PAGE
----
As for OPACs, John's summation of Peter Murray's Is the Writing on the Wall for the Integrated Library System? got me thinking about several things. Like John, I agree with Peter that the "ILS/OPAC" is an an asset management system tool - one which the library needs in order to operate. I would also agree that OPACs do get used - and add that this is the case in academic libraries as well. Students do tend to gravitate towards database aggregators to find full-text articles first, but they do use OPACs to search for materials with remarkable frequency (remarkable given that recent debates often give the impression that OPACs are unusable). In the library where I work, we could not survive without our OPAC (sucky or not). This does make the OPAC a useful tool as an interface into our ILS. It may not be the best interface and it may not even be the right solution to meet the needs of our users, but right now it is really the only window into the ILS that we have.
Additionally, this post really made me think about the tendency to lump our criticisms of ILSs and OPACs into one bundle. I wonder if this is a mistake. The user doesn't care one bit about our ILS and what it does (or doesn't do). It cares about the interface and the ease of finding information. Users don't want to restrict their search to just our asset management system. As such, I think it would be helpful to separate the two discussions. What we want from our ILS vendor or open-source systems is very different from what our users want/need in our interface into that system. I also think that by lumping the ILS/OPAC together, people tend to focus on the problems with the OPAC rather than on the back end of the interface. To build a better system, I really believe that we need to think of these two entities independently - because they both need revamping. Determine what the user needs. Determine what the library needs. Then, make sure your ILS the information required by both. Anyway, it helps me tremendously to think of the ILS and the OPAC as separate entities.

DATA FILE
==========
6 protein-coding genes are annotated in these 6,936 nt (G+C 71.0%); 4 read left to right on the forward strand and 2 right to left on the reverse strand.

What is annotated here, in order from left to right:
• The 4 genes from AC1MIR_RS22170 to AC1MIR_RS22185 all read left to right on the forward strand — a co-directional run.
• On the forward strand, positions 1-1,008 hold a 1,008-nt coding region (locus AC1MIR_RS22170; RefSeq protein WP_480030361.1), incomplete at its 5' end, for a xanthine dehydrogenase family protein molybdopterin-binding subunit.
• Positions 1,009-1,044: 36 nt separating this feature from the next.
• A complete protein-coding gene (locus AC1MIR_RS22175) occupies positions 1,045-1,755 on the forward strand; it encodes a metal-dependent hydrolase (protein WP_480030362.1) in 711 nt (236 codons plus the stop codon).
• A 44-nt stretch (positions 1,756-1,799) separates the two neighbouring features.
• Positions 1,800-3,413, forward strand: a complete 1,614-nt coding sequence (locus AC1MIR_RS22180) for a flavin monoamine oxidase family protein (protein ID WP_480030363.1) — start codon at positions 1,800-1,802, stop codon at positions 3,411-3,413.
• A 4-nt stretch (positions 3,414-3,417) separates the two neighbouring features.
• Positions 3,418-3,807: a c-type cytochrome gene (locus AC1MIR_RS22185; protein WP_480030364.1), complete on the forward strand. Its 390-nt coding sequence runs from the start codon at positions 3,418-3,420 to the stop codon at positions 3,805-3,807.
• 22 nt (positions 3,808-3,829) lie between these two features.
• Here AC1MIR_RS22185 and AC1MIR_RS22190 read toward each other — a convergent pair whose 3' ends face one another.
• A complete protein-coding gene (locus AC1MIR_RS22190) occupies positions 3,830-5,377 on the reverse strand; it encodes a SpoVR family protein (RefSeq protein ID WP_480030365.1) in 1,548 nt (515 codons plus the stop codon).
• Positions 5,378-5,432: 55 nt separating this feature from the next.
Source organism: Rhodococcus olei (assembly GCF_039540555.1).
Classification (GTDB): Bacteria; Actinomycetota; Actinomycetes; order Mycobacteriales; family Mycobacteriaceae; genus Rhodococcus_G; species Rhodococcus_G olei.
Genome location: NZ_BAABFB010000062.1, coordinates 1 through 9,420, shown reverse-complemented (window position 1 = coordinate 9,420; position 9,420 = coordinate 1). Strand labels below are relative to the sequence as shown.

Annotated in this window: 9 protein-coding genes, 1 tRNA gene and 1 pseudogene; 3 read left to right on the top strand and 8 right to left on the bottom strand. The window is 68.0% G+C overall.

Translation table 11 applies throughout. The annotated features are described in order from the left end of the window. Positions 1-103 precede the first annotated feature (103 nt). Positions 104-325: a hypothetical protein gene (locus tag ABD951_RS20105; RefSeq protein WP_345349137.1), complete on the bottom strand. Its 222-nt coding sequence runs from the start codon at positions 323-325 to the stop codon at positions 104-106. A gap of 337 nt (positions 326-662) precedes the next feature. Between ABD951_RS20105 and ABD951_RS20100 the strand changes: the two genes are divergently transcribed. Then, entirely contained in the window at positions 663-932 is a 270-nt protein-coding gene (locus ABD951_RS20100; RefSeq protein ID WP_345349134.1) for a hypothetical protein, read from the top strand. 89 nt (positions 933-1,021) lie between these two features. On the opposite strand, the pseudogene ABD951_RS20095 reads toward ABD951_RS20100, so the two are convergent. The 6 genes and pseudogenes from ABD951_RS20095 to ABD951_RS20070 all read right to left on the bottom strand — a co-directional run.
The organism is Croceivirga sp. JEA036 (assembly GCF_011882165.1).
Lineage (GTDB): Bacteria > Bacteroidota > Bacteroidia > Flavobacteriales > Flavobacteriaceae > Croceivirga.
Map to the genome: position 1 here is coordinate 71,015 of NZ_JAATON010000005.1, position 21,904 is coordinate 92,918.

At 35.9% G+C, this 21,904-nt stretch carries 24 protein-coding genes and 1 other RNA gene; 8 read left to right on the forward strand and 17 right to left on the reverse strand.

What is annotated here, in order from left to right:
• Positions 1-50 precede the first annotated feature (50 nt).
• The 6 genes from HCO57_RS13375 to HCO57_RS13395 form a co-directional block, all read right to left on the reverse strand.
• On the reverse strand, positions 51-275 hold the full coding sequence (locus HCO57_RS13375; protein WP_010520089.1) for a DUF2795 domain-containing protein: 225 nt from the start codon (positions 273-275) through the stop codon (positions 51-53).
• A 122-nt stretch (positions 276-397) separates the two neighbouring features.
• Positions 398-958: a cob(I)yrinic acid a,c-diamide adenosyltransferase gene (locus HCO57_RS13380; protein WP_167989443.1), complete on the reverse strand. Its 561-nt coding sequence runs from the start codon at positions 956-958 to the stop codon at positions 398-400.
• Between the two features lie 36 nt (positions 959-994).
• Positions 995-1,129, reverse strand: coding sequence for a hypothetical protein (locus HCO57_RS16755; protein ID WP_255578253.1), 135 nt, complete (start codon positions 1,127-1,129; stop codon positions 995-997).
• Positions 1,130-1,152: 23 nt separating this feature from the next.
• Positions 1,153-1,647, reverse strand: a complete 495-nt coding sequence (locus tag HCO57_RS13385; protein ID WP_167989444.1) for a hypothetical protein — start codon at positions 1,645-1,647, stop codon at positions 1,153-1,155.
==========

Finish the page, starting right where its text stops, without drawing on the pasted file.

I do also like John's take on my post Are We Really Ready to Say Goodbye to the Sucky OPAC? From my perspective in a small academic library, we are only just starting to develop the "vision, passion, and courage" that is necessary for change. Right now, I feel like the most important thing that I can do is to help get those I work with to develop a vision, a plan and a purpose. I've said before that without buy in from those with whom we work, we would only be imposing change - which I can only see as hurting the end user. Meanwhile, we work on small change within our current infrastructure - and this is the best thing that we can do for our users at the moment. Some have suggested that spending time on broken systems may be a waste. However, I can't agree. Current OPACs can be made more usable. And I think this is also an important step in this whole process. If nothing else, it helps us define and refine the user experience.